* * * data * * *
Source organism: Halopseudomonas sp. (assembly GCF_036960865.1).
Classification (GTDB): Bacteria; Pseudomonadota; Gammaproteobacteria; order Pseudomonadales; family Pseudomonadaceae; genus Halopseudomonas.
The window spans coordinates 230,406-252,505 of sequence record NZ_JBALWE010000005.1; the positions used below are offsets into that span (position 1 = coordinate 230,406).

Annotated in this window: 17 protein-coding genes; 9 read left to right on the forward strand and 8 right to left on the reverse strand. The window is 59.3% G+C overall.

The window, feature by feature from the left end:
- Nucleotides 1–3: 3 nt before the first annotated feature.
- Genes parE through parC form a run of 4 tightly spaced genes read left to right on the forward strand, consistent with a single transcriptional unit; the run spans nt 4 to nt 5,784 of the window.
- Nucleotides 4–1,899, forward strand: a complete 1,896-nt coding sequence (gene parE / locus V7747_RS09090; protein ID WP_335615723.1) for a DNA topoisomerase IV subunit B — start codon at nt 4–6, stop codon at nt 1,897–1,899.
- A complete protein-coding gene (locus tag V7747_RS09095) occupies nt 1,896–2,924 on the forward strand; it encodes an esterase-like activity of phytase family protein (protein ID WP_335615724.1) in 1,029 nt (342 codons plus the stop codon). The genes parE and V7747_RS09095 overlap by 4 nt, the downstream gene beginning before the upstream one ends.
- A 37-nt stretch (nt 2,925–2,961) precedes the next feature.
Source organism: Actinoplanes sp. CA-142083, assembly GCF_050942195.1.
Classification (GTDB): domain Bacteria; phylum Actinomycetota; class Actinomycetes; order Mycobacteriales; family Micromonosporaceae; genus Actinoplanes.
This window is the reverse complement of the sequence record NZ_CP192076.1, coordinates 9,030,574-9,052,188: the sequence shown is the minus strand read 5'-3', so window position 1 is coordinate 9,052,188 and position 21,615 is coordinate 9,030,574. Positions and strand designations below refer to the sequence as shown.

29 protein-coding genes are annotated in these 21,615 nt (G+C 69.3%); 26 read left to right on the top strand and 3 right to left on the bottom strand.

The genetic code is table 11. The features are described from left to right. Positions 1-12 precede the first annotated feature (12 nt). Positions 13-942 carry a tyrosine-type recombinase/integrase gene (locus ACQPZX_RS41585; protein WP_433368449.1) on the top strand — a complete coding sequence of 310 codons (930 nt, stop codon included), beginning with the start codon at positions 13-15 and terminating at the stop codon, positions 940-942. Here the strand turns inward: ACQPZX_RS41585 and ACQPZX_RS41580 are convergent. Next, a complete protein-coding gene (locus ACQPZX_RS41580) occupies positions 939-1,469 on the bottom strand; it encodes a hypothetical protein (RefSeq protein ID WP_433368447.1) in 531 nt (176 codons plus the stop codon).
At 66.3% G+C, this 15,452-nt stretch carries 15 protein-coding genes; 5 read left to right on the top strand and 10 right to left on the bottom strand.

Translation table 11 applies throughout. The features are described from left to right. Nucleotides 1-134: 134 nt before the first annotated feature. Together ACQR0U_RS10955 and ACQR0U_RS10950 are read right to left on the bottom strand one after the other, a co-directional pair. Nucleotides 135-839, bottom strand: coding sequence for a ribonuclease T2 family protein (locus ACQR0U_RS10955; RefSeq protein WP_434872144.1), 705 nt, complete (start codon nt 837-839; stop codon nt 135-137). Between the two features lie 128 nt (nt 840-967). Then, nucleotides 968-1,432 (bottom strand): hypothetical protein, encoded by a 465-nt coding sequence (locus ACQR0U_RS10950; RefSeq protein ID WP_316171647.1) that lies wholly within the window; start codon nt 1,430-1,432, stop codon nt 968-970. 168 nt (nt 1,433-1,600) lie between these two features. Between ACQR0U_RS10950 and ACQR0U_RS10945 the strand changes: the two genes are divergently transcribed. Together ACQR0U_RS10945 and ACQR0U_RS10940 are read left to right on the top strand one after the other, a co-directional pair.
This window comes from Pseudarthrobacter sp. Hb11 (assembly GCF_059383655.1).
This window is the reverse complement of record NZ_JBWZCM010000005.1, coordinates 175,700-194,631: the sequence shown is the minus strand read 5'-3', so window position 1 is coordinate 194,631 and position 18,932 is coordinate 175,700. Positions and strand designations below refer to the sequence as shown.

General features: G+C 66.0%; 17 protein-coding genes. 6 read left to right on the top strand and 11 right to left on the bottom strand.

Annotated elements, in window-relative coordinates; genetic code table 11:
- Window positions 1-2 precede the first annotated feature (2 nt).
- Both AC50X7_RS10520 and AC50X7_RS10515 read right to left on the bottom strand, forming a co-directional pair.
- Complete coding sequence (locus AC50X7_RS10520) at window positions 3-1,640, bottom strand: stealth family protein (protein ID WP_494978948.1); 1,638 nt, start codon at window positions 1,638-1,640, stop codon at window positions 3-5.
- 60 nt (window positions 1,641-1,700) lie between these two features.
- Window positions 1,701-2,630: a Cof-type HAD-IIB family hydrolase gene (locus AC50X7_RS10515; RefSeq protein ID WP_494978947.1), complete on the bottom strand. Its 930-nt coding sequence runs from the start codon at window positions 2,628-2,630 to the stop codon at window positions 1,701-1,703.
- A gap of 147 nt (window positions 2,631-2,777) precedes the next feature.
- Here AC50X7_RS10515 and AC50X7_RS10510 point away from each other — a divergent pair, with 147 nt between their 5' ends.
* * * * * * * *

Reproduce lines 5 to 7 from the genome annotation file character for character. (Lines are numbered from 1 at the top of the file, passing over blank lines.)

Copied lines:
The window, feature by feature from the left end:
- Nucleotides 1–3: 3 nt before the first annotated feature.
- Genes parE through parC form a run of 4 tightly spaced genes read left to right on the forward strand, consistent with a single transcriptional unit; the run spans nt 4 to nt 5,784 of the window.